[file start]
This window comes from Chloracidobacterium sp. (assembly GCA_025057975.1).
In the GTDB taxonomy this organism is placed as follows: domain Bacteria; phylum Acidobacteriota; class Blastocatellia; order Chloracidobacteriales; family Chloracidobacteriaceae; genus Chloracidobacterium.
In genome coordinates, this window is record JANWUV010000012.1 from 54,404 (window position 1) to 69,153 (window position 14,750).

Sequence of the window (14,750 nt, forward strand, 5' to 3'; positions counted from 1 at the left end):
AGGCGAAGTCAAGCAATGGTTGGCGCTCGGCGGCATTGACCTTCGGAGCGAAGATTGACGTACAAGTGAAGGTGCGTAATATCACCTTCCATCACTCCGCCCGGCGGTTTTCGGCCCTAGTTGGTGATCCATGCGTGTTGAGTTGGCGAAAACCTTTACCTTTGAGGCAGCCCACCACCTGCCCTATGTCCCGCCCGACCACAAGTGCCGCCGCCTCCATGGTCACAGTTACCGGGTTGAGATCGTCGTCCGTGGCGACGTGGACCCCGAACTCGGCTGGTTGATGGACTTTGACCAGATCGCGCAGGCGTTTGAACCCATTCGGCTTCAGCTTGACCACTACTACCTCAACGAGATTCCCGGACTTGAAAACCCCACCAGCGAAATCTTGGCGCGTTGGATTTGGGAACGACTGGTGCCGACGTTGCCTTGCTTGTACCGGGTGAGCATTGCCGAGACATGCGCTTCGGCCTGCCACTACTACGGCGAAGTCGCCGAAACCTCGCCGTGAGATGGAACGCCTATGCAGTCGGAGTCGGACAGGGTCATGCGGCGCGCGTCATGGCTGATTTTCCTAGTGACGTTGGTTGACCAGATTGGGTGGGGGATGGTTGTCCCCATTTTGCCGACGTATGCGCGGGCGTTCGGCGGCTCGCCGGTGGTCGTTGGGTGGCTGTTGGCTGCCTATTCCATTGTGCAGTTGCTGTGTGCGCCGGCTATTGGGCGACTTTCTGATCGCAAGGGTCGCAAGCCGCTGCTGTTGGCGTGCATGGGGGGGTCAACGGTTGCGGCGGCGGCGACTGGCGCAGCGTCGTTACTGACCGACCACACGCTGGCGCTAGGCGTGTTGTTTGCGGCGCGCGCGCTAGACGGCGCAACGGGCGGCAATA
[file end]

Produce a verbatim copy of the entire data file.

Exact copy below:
This window comes from Chloracidobacterium sp. (assembly GCA_025057975.1).
In the GTDB taxonomy this organism is placed as follows: domain Bacteria; phylum Acidobacteriota; class Blastocatellia; order Chloracidobacteriales; family Chloracidobacteriaceae; genus Chloracidobacterium.
In genome coordinates, this window is record JANWUV010000012.1 from 54,404 (window position 1) to 69,153 (window position 14,750).

Sequence of the window (14,750 nt, forward strand, 5' to 3'; positions counted from 1 at the left end):
AGGCGAAGTCAAGCAATGGTTGGCGCTCGGCGGCATTGACCTTCGGAGCGAAGATTGACGTACAAGTGAAGGTGCGTAATATCACCTTCCATCACTCCGCCCGGCGGTTTTCGGCCCTAGTTGGTGATCCATGCGTGTTGAGTTGGCGAAAACCTTTACCTTTGAGGCAGCCCACCACCTGCCCTATGTCCCGCCCGACCACAAGTGCCGCCGCCTCCATGGTCACAGTTACCGGGTTGAGATCGTCGTCCGTGGCGACGTGGACCCCGAACTCGGCTGGTTGATGGACTTTGACCAGATCGCGCAGGCGTTTGAACCCATTCGGCTTCAGCTTGACCACTACTACCTCAACGAGATTCCCGGACTTGAAAACCCCACCAGCGAAATCTTGGCGCGTTGGATTTGGGAACGACTGGTGCCGACGTTGCCTTGCTTGTACCGGGTGAGCATTGCCGAGACATGCGCTTCGGCCTGCCACTACTACGGCGAAGTCGCCGAAACCTCGCCGTGAGATGGAACGCCTATGCAGTCGGAGTCGGACAGGGTCATGCGGCGCGCGTCATGGCTGATTTTCCTAGTGACGTTGGTTGACCAGATTGGGTGGGGGATGGTTGTCCCCATTTTGCCGACGTATGCGCGGGCGTTCGGCGGCTCGCCGGTGGTCGTTGGGTGGCTGTTGGCTGCCTATTCCATTGTGCAGTTGCTGTGTGCGCCGGCTATTGGGCGACTTTCTGATCGCAAGGGTCGCAAGCCGCTGCTGTTGGCGTGCATGGGGGGGTCAACGGTTGCGGCGGCGGCGACTGGCGCAGCGTCGTTACTGACCGACCACACGCTGGCGCTAGGCGTGTTGTTTGCGGCGCGCGCGCTAGACGGCGCAACGGGCGGCAATA